Merito Acosta

Outfield
  • Series: Diamond Heads '15
  • City: Washington, D.C.
  • Team: Senators
  • League: American League
  • Hall: Cuban Baseball Hall of Fame

Baldomero Pedro Acosta Fernandez (1896-1963) began playing winter ball in his native Cuba in 1913 and debuted the same year with the Washington Senators as one of the first of his countrymen to play in MLB. As a sixteen-year-old that spring, The Sporting Life had heralded the young Cuban as “a second Ty Cobb.” That lofty promise went unfilled in American ball, as Merito played part time in the outfield, only making 200+ plate appearances twice with Washington. He finished his major league career in 1918 with the Philadelphia Athletics where he logged his best year at bat, hitting .302. Acosta was part of two remarkable feats in his career: in 1915 he and Chick Gandil walked, were sacrificed along and Gandil scored on a sac fly to record a rare run without an official at-bat in the inning. In 1919 with Havana, the fleet-footed center fielder accomplished an unassisted triple-play, racing to second after the catch to tag the bag and the runner coming from first. Acosta found a new home with the Louisville Colonels of the minor league American Association from 1919-28.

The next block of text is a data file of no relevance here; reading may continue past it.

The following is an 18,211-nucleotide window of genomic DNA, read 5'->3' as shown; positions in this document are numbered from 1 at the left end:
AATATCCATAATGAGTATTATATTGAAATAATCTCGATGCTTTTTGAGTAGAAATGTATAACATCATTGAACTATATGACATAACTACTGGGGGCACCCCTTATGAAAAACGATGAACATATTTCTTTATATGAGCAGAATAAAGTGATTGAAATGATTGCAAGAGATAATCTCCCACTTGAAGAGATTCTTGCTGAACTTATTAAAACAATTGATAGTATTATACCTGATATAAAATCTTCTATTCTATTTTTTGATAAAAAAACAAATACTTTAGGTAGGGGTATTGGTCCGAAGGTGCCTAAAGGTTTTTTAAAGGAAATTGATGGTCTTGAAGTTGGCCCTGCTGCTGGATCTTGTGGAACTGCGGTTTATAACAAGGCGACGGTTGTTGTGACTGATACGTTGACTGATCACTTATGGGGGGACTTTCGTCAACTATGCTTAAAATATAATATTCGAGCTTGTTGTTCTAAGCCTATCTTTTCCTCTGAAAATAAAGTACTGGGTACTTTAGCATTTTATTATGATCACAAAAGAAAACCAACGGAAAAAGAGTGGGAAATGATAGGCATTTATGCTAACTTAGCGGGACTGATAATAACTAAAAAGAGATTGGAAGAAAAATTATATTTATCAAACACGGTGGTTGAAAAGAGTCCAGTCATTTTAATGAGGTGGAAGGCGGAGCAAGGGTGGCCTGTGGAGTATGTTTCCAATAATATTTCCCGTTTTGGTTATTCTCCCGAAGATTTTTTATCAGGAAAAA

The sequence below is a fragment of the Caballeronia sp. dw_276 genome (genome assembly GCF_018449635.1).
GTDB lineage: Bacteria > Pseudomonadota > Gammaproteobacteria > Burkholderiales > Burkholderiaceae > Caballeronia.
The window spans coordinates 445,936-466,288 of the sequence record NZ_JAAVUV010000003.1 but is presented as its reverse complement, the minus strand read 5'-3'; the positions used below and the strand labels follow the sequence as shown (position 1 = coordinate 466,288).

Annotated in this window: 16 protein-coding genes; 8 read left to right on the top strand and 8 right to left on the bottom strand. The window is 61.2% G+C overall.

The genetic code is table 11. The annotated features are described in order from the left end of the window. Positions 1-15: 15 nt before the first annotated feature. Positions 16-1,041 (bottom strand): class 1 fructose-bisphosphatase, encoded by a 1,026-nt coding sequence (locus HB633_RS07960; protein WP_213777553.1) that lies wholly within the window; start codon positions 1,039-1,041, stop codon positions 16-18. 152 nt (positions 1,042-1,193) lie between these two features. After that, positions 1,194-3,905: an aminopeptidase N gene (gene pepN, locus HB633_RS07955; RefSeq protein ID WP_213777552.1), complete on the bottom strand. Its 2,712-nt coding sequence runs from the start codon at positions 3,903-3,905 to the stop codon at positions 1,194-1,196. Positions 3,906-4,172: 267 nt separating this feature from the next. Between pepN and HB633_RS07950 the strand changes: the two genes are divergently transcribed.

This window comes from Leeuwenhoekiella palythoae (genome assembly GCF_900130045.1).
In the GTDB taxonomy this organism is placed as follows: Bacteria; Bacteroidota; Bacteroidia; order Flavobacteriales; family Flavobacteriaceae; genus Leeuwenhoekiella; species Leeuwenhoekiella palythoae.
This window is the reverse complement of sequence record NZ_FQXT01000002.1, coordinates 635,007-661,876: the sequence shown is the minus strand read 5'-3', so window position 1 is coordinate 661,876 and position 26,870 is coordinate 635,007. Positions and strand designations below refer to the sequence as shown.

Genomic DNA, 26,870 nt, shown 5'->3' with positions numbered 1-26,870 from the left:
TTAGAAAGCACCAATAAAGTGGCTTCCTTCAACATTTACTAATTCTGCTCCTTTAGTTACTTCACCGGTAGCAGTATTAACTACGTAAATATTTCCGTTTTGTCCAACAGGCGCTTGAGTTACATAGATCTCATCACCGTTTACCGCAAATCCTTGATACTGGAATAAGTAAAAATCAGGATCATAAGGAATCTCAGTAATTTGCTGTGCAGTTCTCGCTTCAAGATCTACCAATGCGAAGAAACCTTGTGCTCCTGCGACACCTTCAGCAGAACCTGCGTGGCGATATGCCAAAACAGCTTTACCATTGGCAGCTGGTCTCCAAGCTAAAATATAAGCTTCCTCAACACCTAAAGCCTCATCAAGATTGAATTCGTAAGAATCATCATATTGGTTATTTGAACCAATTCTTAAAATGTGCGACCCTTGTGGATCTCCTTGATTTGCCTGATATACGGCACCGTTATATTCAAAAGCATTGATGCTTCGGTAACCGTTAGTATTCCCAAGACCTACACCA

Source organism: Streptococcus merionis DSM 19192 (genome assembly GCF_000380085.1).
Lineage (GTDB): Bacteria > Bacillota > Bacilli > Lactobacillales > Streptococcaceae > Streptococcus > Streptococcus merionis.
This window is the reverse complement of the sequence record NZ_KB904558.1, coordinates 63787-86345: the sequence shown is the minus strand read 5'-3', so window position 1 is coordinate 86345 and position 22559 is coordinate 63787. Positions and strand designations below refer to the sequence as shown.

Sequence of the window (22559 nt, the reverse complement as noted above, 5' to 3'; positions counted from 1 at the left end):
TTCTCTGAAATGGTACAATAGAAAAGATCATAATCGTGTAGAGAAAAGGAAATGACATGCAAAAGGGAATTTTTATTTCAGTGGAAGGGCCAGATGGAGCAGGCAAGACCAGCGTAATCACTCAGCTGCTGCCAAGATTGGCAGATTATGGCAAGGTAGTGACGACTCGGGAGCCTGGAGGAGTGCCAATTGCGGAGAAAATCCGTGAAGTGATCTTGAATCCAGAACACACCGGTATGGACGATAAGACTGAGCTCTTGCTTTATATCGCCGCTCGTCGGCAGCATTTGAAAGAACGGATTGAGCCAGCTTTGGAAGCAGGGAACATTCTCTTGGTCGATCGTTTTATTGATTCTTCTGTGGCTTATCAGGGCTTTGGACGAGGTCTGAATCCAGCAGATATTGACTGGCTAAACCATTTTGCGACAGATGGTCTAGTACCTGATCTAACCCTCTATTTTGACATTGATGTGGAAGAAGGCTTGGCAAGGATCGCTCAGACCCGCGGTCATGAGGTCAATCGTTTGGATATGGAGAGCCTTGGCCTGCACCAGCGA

• In 1922/23 Acosta was named manager of a new Cuban franchise in Marianao and led them to the championship
  • Elected to Cuban Baseball Hall of Fame: 1955

Auction History

Grover Cleveland Alexander

Pitcher
  • Series: Diamond Heads '15
  • City: Philadelphia
  • Team: Phillies
  • League: National League
  • Hall: National Baseball Hall of Fame

Grover Cleveland Alexander (1887-1950) earned his plaque in the Hall of Fame on the strength of his strong right arm & an indomitable spirit. The battered WWI vet fought German mustard gas, epilepsy-inducing artillery, PTSD-induced alcoholism and opposing hitters, all with honor and distinction. It is impossible to know the record he would have achieved but for the interruption of war.

  • Led the NL in ERA 1915, ‘16, ‘17, ‘19, and ‘20. Led GIs into battle in ‘18
  • Said of his induction into the HOF: “the greatest treat and one of the biggest thrills” of his life